With the near completion of my personal Literary Festival agenda, I felt inspired to get ready for Hamlet!  I had about three weeks to do my homework, so that I would enjoy this Shakespearian tragedy to the max!

To Dr. Alwin Bully and Nature Island Literary Festival Committee: Please accept my profound gratitude for the gifts of drama and film that were offered to residents of Dominica this year. Because of your exceptional efforts, I feel truly blessed to have had opportunities to see some of the  finest literary creations in the Caribbean.  Thank you!!!

 

 

 

 

 

 

 

 

 

 

 

 

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A Feast for my Soul: Indulging in the Nature Island Literary Festival and Book Fair 2013

This year's Literary Festival celebrated renowned Martiniquan  artist, intellectual and politician Aime Cesaire one hundred years after his birth.

This year’s Literary Festival celebrated renowned Martinican writer, intellectual and politician Aime Cesaire one hundred years after his birth. He died in 2008.

Over  the  weekend of August 9 -11, 2013, the 6th edition of Dominica’s Nature Island  Literary Festival and Book Fair took place at the Open Campus  of  the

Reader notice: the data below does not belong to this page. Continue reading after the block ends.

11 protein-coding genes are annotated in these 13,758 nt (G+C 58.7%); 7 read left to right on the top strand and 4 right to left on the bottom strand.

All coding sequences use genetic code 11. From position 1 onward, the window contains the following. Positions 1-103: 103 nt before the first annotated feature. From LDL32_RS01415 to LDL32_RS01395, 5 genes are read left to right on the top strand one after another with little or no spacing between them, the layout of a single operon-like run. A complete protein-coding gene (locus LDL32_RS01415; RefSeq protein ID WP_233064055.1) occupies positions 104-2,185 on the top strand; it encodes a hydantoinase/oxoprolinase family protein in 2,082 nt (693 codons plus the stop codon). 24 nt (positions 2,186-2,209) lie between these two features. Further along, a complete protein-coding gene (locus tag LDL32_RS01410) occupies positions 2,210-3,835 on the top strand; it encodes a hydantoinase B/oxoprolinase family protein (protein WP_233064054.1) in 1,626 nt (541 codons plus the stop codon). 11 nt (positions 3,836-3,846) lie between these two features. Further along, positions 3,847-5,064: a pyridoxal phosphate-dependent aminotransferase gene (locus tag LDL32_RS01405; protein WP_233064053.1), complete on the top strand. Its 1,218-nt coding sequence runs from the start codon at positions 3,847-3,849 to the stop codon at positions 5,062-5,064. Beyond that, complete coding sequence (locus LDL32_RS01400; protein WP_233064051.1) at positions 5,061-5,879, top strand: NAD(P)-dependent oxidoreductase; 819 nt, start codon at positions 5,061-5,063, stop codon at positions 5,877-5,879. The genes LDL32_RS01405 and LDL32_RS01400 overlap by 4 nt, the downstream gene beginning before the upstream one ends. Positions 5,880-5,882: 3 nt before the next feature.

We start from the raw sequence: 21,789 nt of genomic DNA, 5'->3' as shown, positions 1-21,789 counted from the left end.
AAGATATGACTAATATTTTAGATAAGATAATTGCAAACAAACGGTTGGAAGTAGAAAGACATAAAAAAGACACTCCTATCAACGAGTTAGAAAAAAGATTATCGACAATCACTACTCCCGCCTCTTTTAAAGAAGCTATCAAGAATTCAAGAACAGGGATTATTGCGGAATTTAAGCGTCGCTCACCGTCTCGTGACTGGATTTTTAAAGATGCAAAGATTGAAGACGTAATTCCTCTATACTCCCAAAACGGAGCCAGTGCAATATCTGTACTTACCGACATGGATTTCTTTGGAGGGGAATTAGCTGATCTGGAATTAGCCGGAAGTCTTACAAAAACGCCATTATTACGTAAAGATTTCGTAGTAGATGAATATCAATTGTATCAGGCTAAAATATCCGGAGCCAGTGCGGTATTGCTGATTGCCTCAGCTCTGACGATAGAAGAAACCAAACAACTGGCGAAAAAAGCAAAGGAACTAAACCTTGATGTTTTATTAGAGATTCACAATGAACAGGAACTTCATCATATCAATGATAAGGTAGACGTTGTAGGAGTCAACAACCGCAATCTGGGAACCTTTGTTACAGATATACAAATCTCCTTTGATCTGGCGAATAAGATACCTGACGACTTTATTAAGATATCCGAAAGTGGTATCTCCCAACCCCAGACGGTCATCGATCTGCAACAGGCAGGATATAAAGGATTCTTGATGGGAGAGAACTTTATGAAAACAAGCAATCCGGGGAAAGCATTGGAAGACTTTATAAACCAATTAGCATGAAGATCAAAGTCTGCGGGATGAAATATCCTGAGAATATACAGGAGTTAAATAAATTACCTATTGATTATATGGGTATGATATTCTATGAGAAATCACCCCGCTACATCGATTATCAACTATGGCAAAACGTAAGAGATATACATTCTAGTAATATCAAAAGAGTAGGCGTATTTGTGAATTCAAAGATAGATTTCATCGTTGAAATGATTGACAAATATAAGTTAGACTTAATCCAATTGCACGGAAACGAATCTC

Literary Festival Chairman Dr. Alwin Bully and his Committee worked hard to ensure that the complete event ran as smoothly as possible for the enjoyment of everyone.

Literary Festival Chairman Dr. Alwin Bully and his Committee worked hard to ensure that the complete event ran as smoothly as possible for the enjoyment of everyone.

University of West Indies (UWI) near Roseau.  It wrapped up on Sunday evening at lovely Mero Beach, about a half hour drive up the west coast from the capital.

I am still mentally processing the words, ideas, expressions, performances and professions that moved my soul over the course of the three-day event.  While I did attend almost all  of it (with the exception of the well-received final evening on Mero Beach), I will show you how it positively affected me through my words and  photos.

I was particularly intrigued that this year’s Festival showcased the life and work of Monsieur Aimé Césaire, a famous Martiniquais who was not well-known in Dominica, despite the close proximity of the two islands.  By coincidence, I had only become somewhat familiar with him earlier in the year, thanks to the Alliance Française de la Dominique.  There, my instructors Director Carole Bogdanovscky and her husband Gildas Lefèvre exposed me to some of his work and ideas.  As well, there were recent performances of  two of his dramatic pieces: Cahier d’un retour au pays natal (Notebook of a Return to the Native Land), which was presented by famous French actor Jacques Martial as part of Francophone Month in March; and then his Shakespearian-based play Une tempête (A Tempest,)     which was performed in English and directed by none other than Literary Festival Chairman Dr.  Alwin Bully!